While I totally agree that once a company fails to respond to a security problem reported privately the problem should be reported publically, it’s horrible when that report greatly compounds the problem. That hapenned recently with ThinkTank‘s disclosure of PayMaxx‘s major security problem.
PayMaxx developers unfortunately did a stupid thing–they didn’t check that a person viewing a W-2 or other payroll related record is accessing the record they are allowed to; they only check if the user is logged in. That certainly is a major problem and unfortunately is too common (I’ve found this problem myself in e-commerce sites I used and reported it to the site owners–who both fixed the problem within 24 hours in the instances where I found it).
The ThinkTank report went much further than disclosing the nature of the problem and reported specific login information for a test account which allowed anyone to log-in and exploit the problem. Before this, only customers could exploit the problem. After ThinkTank’s disclosure, anyone can exploit the problem. They made the problem significantly worse.
We’re hiring for a few positions (cfmx admin, vb.net desktop, and a pm). I’m quite frankly amazed at the applications we’re getting. Here’s a brief synopsis…
If at first you don’t succeed…
We’re getting a lot of repeat resumes. Some are right after another like we get one at 9:08 and then we get another one at 9:23. On several occasions we’ve gotten repeat applications for the same job coming from different sources (Monster and Craig’s List) but more often the case they’re multiple Monster applications. I’m not sure whether or not to throw someone out just for applying twice. It’s been a while since I looked for a job, but I always remember keeping careful track of where I applied. Maybe that’s not the case any more.
E-mail does not make a resume
This is my biggest pet peave, but I can’t really bring myself to fault the applicants. Monster apparently has a feature where people store their resume and do a single-click apply and they send the resume as plain text in an e-mail. The result is a jumbled mess of skills, experience, and education all mixed in and almost completely illegible. I wish Monster didn’t have this feature or at least that we could set up our Monster account to disallow these types of applications. What ever happened to customizing resumes and sending personal cover letters?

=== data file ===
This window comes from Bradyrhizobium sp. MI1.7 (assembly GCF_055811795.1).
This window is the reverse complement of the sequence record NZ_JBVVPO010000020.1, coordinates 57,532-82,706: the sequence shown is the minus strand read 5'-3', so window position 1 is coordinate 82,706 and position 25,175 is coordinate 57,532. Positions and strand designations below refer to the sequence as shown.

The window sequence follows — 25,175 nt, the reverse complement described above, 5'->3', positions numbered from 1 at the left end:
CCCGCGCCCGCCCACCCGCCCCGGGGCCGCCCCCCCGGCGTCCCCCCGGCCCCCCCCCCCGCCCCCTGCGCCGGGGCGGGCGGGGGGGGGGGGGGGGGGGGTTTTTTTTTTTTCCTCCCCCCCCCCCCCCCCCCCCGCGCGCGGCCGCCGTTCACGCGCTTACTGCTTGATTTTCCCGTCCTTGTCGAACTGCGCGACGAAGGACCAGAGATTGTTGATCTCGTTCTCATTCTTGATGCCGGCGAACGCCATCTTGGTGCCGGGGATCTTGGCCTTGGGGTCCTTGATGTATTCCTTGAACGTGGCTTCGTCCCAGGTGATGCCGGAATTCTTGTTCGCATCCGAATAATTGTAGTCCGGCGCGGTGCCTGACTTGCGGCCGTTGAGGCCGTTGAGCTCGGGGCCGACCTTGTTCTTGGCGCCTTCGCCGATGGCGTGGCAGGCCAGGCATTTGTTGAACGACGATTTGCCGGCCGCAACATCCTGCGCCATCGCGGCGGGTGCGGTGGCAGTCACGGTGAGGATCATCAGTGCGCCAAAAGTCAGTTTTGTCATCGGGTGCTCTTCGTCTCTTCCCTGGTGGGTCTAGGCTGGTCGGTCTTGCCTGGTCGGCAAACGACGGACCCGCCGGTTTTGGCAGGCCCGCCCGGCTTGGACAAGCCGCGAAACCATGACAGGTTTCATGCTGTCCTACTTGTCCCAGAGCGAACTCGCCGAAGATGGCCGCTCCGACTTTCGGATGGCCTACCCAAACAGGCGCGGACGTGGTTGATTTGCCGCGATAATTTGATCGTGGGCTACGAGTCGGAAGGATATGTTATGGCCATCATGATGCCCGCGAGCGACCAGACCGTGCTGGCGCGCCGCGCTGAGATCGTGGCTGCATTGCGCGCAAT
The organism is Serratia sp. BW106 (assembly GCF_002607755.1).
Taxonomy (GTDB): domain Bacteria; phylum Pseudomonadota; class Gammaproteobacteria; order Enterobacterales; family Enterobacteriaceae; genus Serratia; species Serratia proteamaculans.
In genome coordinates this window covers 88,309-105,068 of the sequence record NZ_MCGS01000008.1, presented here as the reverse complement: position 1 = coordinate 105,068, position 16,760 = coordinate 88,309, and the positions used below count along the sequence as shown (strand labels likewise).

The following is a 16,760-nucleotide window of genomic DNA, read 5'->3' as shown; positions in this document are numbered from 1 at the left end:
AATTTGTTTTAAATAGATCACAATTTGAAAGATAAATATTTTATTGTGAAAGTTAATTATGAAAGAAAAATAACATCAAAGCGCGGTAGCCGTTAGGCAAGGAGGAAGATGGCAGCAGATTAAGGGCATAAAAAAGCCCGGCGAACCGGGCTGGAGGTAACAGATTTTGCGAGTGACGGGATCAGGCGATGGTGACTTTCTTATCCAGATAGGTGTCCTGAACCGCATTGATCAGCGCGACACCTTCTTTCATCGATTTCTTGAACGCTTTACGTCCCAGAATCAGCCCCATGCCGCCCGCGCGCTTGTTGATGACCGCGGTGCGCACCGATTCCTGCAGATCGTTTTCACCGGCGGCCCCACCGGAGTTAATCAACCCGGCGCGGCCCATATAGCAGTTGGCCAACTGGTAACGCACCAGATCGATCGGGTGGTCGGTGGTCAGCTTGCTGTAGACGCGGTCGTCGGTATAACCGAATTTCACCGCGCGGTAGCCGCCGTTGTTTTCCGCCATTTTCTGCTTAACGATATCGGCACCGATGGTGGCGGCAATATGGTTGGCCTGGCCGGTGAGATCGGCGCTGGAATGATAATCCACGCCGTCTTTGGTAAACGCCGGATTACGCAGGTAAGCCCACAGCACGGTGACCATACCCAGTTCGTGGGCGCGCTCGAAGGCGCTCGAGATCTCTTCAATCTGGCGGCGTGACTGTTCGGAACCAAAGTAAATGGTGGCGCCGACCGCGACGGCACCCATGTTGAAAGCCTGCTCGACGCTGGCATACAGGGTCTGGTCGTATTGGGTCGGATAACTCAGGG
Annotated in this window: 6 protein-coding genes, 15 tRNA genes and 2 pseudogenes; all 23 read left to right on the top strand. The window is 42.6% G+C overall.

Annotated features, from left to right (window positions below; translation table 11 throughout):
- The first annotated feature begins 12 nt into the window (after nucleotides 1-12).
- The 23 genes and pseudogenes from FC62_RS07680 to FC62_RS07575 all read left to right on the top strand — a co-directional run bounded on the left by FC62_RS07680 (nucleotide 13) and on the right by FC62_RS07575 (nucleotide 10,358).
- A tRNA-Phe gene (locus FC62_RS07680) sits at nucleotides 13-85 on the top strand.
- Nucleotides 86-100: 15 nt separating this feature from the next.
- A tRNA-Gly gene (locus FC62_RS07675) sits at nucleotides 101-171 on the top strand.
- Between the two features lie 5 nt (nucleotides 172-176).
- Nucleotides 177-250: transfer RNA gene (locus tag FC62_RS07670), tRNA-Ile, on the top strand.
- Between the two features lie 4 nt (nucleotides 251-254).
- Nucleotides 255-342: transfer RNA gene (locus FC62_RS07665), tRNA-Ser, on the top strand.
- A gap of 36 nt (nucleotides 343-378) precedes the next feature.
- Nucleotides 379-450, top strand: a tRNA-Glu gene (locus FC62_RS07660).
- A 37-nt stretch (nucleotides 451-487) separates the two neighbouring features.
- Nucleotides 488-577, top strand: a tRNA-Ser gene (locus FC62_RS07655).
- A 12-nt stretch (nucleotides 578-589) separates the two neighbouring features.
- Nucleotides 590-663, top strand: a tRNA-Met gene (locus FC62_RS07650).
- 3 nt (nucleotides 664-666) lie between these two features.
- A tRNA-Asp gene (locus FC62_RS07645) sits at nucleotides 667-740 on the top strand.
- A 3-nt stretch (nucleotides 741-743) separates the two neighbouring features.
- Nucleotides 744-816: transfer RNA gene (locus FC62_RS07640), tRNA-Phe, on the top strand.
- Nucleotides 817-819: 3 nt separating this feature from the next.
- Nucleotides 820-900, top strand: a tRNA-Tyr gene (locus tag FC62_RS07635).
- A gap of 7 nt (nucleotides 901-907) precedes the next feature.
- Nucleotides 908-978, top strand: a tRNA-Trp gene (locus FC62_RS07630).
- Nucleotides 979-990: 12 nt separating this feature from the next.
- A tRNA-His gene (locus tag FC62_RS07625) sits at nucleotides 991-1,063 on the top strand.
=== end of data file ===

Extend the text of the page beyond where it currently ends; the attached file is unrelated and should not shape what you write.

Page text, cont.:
Novel as a resume
What’s with the long page resumes? When I went to resume workshops in college (which admittedly was a few years ago, but not that long ago) we were told to keep resumes to 2 pages and maybe 3 if absolutely necessary. How long does everyone else take to read a resume? Do you really read a 5, 7, or 10 page resume? I tend to scan the objective, skills, and last two jobs, and if relevant skills don’t pop-out at me, I move on. I’ve been told that’s pretty typical but I’d love to hear other employer’s opinions.
Desktop vs. Web
This is just an interesting twist. A few years ago it was hard to find people with a lot of web experience. Now it appears the opposite is true. There’s a lot of applicants with web experience but very few have recent desktop experience (we’re hiring for a .NET WinForms position).
So enough with the rants… if anyone still wants to apply (and no, I wouldn’t be your boss so you don’t have to listen to me complain all the time) feel free to e-mail me. And no special prizes for the 20 page jumbled plain text mess sent a dozen times.
This weekend I will be packing up and heading over to MXDU, last year I had to cancel last minute but this year I will be there for sure. I’m giving two sesssions at the conference. The first “Integrating Flash and .Net on the desktop” is a new session that covers embedding Flash in a .Net WinForm application which will allow people to build custom projecters that meet their exact needs. The other is “Creating Components using the V2 component architecture”, a session that I have given before and has always been popular.
The speaker line-up, the venue, the Xbox Gaming Room, all reason someone should attend. I’m looking forward to my first time in Australia. Make sure to say hello if you will be there!
I’m I the process of moving some of our applications to Subversion from CVS, and while doing so I thought I would take the chance to think about standardizing on a directory structure for our applications/source code. Although it seems like a simple task, it has turned out to be a lot more complicated than I initially thought it would. The main application I work on has many parts, and makes use of many technologies (Flash, ASP.Net, WinForm .Net, C++, Flash Remoting, FlashCom, SQL Server).